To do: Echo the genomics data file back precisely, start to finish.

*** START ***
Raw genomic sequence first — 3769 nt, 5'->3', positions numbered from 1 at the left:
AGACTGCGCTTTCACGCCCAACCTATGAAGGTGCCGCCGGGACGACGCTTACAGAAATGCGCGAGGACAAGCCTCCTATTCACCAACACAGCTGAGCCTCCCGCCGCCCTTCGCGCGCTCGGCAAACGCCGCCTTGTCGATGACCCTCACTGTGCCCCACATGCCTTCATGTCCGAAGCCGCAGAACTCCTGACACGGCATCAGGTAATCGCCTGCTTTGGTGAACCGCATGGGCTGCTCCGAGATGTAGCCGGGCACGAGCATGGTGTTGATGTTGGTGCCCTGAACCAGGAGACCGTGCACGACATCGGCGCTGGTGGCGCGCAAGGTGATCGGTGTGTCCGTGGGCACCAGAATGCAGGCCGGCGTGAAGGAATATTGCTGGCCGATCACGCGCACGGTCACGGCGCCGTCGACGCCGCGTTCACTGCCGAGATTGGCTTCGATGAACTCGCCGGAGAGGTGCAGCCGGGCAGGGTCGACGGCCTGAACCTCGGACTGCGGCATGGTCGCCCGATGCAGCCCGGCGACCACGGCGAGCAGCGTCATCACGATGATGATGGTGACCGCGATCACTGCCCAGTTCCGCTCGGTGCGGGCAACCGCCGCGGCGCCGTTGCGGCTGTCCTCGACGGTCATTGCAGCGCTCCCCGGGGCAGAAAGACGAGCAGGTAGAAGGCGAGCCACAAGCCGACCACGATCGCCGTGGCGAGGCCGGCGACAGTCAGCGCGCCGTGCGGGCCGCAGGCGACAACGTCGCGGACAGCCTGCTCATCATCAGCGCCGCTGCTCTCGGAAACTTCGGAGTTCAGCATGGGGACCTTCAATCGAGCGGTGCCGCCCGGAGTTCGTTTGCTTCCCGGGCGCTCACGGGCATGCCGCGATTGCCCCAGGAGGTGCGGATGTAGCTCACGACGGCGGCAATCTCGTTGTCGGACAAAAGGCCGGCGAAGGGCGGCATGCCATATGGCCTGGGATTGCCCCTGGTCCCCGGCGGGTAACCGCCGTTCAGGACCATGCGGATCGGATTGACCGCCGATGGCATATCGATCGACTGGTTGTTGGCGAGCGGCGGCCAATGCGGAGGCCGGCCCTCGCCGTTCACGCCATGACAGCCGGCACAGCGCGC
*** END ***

Raw genomic sequence first — 3769 nt, 5'->3', positions numbered from 1 at the left:
AGACTGCGCTTTCACGCCCAACCTATGAAGGTGCCGCCGGGACGACGCTTACAGAAATGCGCGAGGACAAGCCTCCTATTCACCAACACAGCTGAGCCTCCCGCCGCCCTTCGCGCGCTCGGCAAACGCCGCCTTGTCGATGACCCTCACTGTGCCCCACATGCCTTCATGTCCGAAGCCGCAGAACTCCTGACACGGCATCAGGTAATCGCCTGCTTTGGTGAACCGCATGGGCTGCTCCGAGATGTAGCCGGGCACGAGCATGGTGTTGATGTTGGTGCCCTGAACCAGGAGACCGTGCACGACATCGGCGCTGGTGGCGCGCAAGGTGATCGGTGTGTCCGTGGGCACCAGAATGCAGGCCGGCGTGAAGGAATATTGCTGGCCGATCACGCGCACGGTCACGGCGCCGTCGACGCCGCGTTCACTGCCGAGATTGGCTTCGATGAACTCGCCGGAGAGGTGCAGCCGGGCAGGGTCGACGGCCTGAACCTCGGACTGCGGCATGGTCGCCCGATGCAGCCCGGCGACCACGGCGAGCAGCGTCATCACGATGATGATGGTGACCGCGATCACTGCCCAGTTCCGCTCGGTGCGGGCAACCGCCGCGGCGCCGTTGCGGCTGTCCTCGACGGTCATTGCAGCGCTCCCCGGGGCAGAAAGACGAGCAGGTAGAAGGCGAGCCACAAGCCGACCACGATCGCCGTGGCGAGGCCGGCGACAGTCAGCGCGCCGTGCGGGCCGCAGGCGACAACGTCGCGGACAGCCTGCTCATCATCAGCGCCGCTGCTCTCGGAAACTTCGGAGTTCAGCATGGGGACCTTCAATCGAGCGGTGCCGCCCGGAGTTCGTTTGCTTCCCGGGCGCTCACGGGCATGCCGCGATTGCCCCAGGAGGTGCGGATGTAGCTCACGACGGCGGCAATCTCGTTGTCGGACAAAAGGCCGGCGAAGGGCGGCATGCCATATGGCCTGGGATTGCCCCTGGTCCCCGGCGGGTAACCGCCGTTCAGGACCATGCGGATCGGATTGACCGCCGATGGCATATCGATCGACTGGTTGTTGGCGAGCGGCGGCCAATGCGGAGGCCGGCCCTCGCCGTTCACGCCATGACAGCCGGCACAGCGCGC